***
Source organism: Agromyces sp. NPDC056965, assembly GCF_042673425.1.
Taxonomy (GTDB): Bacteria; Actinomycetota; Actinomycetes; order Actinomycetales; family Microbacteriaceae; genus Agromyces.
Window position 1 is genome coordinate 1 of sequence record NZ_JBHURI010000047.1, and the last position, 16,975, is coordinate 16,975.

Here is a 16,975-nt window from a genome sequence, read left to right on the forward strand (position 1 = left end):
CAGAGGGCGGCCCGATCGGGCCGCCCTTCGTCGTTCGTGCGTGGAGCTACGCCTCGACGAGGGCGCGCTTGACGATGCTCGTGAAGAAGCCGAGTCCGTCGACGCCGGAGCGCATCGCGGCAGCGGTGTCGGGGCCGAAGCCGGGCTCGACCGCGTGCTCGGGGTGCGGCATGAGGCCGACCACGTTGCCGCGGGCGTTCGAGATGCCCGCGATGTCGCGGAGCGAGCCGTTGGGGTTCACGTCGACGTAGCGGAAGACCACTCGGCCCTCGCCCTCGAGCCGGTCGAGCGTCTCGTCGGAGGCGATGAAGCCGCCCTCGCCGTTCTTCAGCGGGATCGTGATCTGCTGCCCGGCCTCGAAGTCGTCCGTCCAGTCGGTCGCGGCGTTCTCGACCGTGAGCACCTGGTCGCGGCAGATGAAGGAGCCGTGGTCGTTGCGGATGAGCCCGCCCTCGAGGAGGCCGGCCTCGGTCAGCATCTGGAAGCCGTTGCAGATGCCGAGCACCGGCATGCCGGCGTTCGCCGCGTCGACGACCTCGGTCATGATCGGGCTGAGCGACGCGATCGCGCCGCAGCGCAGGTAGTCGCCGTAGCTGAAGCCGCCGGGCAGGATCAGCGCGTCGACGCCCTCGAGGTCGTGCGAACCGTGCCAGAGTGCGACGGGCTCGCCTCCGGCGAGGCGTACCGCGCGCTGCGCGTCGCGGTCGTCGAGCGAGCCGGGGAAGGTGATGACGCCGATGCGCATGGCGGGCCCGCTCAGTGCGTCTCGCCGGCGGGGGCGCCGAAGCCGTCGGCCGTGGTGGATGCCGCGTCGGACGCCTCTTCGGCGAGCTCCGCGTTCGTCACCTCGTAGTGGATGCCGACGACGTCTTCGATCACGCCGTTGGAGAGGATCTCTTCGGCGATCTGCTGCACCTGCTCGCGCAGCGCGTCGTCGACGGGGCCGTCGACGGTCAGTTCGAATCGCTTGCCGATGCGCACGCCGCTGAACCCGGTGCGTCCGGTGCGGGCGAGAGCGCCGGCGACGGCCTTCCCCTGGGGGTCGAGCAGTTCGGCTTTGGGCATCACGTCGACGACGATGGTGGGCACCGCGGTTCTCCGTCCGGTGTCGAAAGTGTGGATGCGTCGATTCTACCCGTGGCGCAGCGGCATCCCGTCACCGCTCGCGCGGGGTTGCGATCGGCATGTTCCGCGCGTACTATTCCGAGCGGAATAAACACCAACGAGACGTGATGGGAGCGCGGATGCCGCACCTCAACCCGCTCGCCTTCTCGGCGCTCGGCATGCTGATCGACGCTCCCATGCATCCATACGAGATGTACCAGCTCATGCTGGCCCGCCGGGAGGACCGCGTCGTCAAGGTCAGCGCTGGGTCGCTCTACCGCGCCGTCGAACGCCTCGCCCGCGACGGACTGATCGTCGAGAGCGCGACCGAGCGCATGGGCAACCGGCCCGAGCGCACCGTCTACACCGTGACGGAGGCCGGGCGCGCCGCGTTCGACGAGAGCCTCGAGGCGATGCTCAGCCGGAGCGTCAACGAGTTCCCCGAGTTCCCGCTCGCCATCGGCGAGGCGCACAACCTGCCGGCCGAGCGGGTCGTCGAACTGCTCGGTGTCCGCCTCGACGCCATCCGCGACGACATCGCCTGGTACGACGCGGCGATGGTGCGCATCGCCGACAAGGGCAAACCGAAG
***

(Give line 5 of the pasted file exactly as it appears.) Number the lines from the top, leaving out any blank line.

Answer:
CAGAGGGCGGCCCGATCGGGCCGCCCTTCGTCGTTCGTGCGTGGAGCTACGCCTCGACGAGGGCGCGCTTGACGATGCTCGTGAAGAAGCCGAGTCCGTCGACGCCGGAGCGCATCGCGGCAGCGGTGTCGGGGCCGAAGCCGGGCTCGACCGCGTGCTCGGGGTGCGGCATGAGGCCGACCACGTTGCCGCGGGCGTTCGAGATGCCCGCGATGTCGCGGAGCGAGCCGTTGGGGTTCACGTCGACGTAGCGGAAGACCACTCGGCCCTCGCCCTCGAGCCGGTCGAGCGTCTCGTCGGAGGCGATGAAGCCGCCCTCGCCGTTCTTCAGCGGGATCGTGATCTGCTGCCCGGCCTCGAAGTCGTCCGTCCAGTCGGTCGCGGCGTTCTCGACCGTGAGCACCTGGTCGCGGCAGATGAAGGAGCCGTGGTCGTTGCGGATGAGCCCGCCCTCGAGGAGGCCGGCCTCGGTCAGCATCTGGAAGCCGTTGCAGATGCCGAGCACCGGCATGCCGGCGTTCGCCGCGTCGACGACCTCGGTCATGATCGGGCTGAGCGACGCGATCGCGCCGCAGCGCAGGTAGTCGCCGTAGCTGAAGCCGCCGGGCAGGATCAGCGCGTCGACGCCCTCGAGGTCGTGCGAACCGTGCCAGAGTGCGACGGGCTCGCCTCCGGCGAGGCGTACCGCGCGCTGCGCGTCGCGGTCGTCGAGCGAGCCGGGGAAGGTGATGACGCCGATGCGCATGGCGGGCCCGCTCAGTGCGTCTCGCCGGCGGGGGCGCCGAAGCCGTCGGCCGTGGTGGATGCCGCGTCGGACGCCTCTTCGGCGAGCTCCGCGTTCGTCACCTCGTAGTGGATGCCGACGACGTCTTCGATCACGCCGTTGGAGAGGATCTCTTCGGCGATCTGCTGCACCTGCTCGCGCAGCGCGTCGTCGACGGGGCCGTCGACGGTCAGTTCGAATCGCTTGCCGATGCGCACGCCGCTGAACCCGGTGCGTCCGGTGCGGGCGAGAGCGCCGGCGACGGCCTTCCCCTGGGGGTCGAGCAGTTCGGCTTTGGGCATCACGTCGACGACGATGGTGGGCACCGCGGTTCTCCGTCCGGTGTCGAAAGTGTGGATGCGTCGATTCTACCCGTGGCGCAGCGGCATCCCGTCACCGCTCGCGCGGGGTTGCGATCGGCATGTTCCGCGCGTACTATTCCGAGCGGAATAAACACCAACGAGACGTGATGGGAGCGCGGATGCCGCACCTCAACCCGCTCGCCTTCTCGGCGCTCGGCATGCTGATCGACGCTCCCATGCATCCATACGAGATGTACCAGCTCATGCTGGCCCGCCGGGAGGACCGCGTCGTCAAGGTCAGCGCTGGGTCGCTCTACCGCGCCGTCGAACGCCTCGCCCGCGACGGACTGATCGTCGAGAGCGCGACCGAGCGCATGGGCAACCGGCCCGAGCGCACCGTCTACACCGTGACGGAGGCCGGGCGCGCCGCGTTCGACGAGAGCCTCGAGGCGATGCTCAGCCGGAGCGTCAACGAGTTCCCCGAGTTCCCGCTCGCCATCGGCGAGGCGCACAACCTGCCGGCCGAGCGGGTCGTCGAACTGCTCGGTGTCCGCCTCGACGCCATCCGCGACGACATCGCCTGGTACGACGCGGCGATGGTGCGCATCGCCGACAAGGGCAAACCGAAG